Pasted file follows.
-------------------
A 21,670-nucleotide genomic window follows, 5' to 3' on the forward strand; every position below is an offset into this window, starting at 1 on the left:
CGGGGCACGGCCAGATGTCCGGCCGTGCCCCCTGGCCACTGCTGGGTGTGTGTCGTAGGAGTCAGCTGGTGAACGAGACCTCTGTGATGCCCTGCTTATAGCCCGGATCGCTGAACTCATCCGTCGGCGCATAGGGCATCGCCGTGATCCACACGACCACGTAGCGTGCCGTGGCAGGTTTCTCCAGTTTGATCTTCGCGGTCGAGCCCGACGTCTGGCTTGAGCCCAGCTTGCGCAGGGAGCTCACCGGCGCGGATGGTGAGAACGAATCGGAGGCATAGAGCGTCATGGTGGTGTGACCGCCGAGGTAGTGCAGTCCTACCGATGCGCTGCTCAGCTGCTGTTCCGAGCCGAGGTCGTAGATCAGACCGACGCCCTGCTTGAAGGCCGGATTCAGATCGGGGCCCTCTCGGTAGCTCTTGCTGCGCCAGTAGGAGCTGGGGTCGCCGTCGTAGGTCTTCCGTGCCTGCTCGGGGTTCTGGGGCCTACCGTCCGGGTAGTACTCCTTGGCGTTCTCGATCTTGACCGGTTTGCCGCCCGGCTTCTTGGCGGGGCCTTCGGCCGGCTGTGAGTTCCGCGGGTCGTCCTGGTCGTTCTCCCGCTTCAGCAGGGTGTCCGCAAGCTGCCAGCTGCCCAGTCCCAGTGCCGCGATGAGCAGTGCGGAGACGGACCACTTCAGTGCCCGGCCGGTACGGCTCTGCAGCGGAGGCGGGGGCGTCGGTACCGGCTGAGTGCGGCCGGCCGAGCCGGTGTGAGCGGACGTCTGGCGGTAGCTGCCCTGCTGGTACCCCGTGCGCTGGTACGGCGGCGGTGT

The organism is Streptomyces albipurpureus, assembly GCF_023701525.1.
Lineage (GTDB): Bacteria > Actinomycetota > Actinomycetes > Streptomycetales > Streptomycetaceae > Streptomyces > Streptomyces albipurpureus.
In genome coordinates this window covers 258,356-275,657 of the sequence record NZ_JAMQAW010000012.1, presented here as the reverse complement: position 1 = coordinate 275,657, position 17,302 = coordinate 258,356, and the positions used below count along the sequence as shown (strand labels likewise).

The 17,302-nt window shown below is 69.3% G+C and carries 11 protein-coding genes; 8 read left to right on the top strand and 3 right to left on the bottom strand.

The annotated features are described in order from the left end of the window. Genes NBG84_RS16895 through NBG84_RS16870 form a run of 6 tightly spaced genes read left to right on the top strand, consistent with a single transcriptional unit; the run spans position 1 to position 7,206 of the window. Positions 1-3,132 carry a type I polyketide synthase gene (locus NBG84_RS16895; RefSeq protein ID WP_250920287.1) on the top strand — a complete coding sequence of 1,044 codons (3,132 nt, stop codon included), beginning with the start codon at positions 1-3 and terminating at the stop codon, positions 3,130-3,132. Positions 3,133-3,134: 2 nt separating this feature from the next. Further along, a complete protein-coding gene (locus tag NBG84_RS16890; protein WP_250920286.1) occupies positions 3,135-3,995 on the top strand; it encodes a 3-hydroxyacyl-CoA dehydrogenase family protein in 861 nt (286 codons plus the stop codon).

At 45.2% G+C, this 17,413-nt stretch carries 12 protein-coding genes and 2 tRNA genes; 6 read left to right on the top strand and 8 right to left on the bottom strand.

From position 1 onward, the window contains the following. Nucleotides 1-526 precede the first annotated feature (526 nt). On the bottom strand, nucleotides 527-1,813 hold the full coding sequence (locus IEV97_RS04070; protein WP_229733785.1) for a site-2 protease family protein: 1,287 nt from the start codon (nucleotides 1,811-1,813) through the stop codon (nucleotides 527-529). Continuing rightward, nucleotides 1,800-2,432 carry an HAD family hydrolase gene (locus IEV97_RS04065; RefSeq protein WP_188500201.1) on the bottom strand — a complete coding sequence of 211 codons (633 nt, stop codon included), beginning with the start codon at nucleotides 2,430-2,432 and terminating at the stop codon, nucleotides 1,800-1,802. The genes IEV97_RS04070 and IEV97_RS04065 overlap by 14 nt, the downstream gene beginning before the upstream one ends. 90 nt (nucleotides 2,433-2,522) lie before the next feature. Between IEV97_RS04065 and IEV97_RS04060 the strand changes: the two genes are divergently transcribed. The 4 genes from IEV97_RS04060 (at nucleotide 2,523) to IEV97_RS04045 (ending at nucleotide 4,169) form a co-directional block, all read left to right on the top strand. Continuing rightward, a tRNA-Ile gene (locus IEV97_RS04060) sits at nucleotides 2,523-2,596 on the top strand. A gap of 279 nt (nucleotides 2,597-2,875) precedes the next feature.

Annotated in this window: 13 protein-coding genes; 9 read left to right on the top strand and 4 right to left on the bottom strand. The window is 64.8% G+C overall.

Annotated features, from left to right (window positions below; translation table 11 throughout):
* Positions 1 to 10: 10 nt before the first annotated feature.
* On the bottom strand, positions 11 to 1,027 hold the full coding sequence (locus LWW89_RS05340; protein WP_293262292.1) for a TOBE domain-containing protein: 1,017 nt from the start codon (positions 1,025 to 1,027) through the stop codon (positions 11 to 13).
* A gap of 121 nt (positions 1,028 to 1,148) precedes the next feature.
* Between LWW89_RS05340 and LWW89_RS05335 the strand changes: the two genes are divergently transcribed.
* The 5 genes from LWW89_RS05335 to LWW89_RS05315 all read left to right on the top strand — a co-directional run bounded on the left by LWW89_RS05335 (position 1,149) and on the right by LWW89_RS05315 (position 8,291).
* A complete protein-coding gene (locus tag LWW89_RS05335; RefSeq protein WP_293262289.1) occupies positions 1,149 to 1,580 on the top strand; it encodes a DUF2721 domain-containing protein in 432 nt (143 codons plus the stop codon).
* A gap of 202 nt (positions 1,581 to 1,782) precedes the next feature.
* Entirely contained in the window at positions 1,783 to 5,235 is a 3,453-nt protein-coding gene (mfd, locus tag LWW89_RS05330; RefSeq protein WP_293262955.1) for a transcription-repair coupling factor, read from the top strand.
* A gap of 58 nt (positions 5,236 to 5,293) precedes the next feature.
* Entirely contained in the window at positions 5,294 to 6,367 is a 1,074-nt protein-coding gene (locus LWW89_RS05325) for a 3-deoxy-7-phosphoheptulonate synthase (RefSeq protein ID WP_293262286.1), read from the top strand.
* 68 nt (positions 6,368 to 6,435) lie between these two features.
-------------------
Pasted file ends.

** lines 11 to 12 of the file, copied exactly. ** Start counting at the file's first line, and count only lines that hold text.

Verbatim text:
Annotated features, from left to right (window positions below; translation table 11 throughout):
* Positions 1 to 10: 10 nt before the first annotated feature.